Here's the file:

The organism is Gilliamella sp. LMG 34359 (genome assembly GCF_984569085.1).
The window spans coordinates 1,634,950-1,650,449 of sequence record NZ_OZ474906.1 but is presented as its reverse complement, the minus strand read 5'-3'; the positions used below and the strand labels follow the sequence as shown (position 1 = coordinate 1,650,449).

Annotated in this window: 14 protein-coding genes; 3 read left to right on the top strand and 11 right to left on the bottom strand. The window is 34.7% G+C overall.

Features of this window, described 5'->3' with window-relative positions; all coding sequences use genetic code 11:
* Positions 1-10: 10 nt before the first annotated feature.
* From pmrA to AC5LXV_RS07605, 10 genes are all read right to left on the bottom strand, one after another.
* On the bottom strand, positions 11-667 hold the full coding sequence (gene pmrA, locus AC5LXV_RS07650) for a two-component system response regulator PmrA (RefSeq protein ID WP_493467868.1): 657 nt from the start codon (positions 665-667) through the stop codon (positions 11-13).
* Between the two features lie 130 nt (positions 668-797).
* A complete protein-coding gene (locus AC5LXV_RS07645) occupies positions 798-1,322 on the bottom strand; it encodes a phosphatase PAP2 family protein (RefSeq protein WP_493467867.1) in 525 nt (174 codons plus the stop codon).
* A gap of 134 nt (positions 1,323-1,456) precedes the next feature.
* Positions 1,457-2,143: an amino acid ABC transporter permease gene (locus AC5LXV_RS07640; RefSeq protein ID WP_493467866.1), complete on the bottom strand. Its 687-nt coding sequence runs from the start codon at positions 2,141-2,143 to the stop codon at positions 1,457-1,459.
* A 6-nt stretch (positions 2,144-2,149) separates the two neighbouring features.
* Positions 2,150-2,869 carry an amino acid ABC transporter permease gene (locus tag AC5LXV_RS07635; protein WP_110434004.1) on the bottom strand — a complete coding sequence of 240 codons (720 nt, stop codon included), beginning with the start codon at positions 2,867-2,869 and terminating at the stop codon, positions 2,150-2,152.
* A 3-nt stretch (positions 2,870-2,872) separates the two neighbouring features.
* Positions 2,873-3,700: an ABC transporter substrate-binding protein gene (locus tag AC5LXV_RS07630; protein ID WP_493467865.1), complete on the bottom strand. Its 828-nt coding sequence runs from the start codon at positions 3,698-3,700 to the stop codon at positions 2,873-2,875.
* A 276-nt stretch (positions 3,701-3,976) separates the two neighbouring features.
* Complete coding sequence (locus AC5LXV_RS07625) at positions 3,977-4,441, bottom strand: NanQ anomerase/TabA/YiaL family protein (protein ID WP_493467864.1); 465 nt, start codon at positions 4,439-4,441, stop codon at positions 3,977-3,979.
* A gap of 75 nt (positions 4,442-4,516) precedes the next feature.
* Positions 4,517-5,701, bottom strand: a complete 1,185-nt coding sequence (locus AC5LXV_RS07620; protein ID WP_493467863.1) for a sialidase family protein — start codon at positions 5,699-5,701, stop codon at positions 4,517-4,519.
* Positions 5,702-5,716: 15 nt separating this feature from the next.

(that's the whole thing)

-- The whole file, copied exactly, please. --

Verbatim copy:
The organism is Gilliamella sp. LMG 34359 (genome assembly GCF_984569085.1).
The window spans coordinates 1,634,950-1,650,449 of sequence record NZ_OZ474906.1 but is presented as its reverse complement, the minus strand read 5'-3'; the positions used below and the strand labels follow the sequence as shown (position 1 = coordinate 1,650,449).

Annotated in this window: 14 protein-coding genes; 3 read left to right on the top strand and 11 right to left on the bottom strand. The window is 34.7% G+C overall.

Features of this window, described 5'->3' with window-relative positions; all coding sequences use genetic code 11:
* Positions 1-10: 10 nt before the first annotated feature.
* From pmrA to AC5LXV_RS07605, 10 genes are all read right to left on the bottom strand, one after another.
* On the bottom strand, positions 11-667 hold the full coding sequence (gene pmrA, locus AC5LXV_RS07650) for a two-component system response regulator PmrA (RefSeq protein ID WP_493467868.1): 657 nt from the start codon (positions 665-667) through the stop codon (positions 11-13).
* Between the two features lie 130 nt (positions 668-797).
* A complete protein-coding gene (locus AC5LXV_RS07645) occupies positions 798-1,322 on the bottom strand; it encodes a phosphatase PAP2 family protein (RefSeq protein WP_493467867.1) in 525 nt (174 codons plus the stop codon).
* A gap of 134 nt (positions 1,323-1,456) precedes the next feature.
* Positions 1,457-2,143: an amino acid ABC transporter permease gene (locus AC5LXV_RS07640; RefSeq protein ID WP_493467866.1), complete on the bottom strand. Its 687-nt coding sequence runs from the start codon at positions 2,141-2,143 to the stop codon at positions 1,457-1,459.
* A 6-nt stretch (positions 2,144-2,149) separates the two neighbouring features.
* Positions 2,150-2,869 carry an amino acid ABC transporter permease gene (locus tag AC5LXV_RS07635; protein WP_110434004.1) on the bottom strand — a complete coding sequence of 240 codons (720 nt, stop codon included), beginning with the start codon at positions 2,867-2,869 and terminating at the stop codon, positions 2,150-2,152.
* A 3-nt stretch (positions 2,870-2,872) separates the two neighbouring features.
* Positions 2,873-3,700: an ABC transporter substrate-binding protein gene (locus tag AC5LXV_RS07630; protein ID WP_493467865.1), complete on the bottom strand. Its 828-nt coding sequence runs from the start codon at positions 3,698-3,700 to the stop codon at positions 2,873-2,875.
* A 276-nt stretch (positions 3,701-3,976) separates the two neighbouring features.
* Complete coding sequence (locus AC5LXV_RS07625) at positions 3,977-4,441, bottom strand: NanQ anomerase/TabA/YiaL family protein (protein ID WP_493467864.1); 465 nt, start codon at positions 4,439-4,441, stop codon at positions 3,977-3,979.
* A gap of 75 nt (positions 4,442-4,516) precedes the next feature.
* Positions 4,517-5,701, bottom strand: a complete 1,185-nt coding sequence (locus AC5LXV_RS07620; protein ID WP_493467863.1) for a sialidase family protein — start codon at positions 5,699-5,701, stop codon at positions 4,517-4,519.
* Positions 5,702-5,716: 15 nt separating this feature from the next.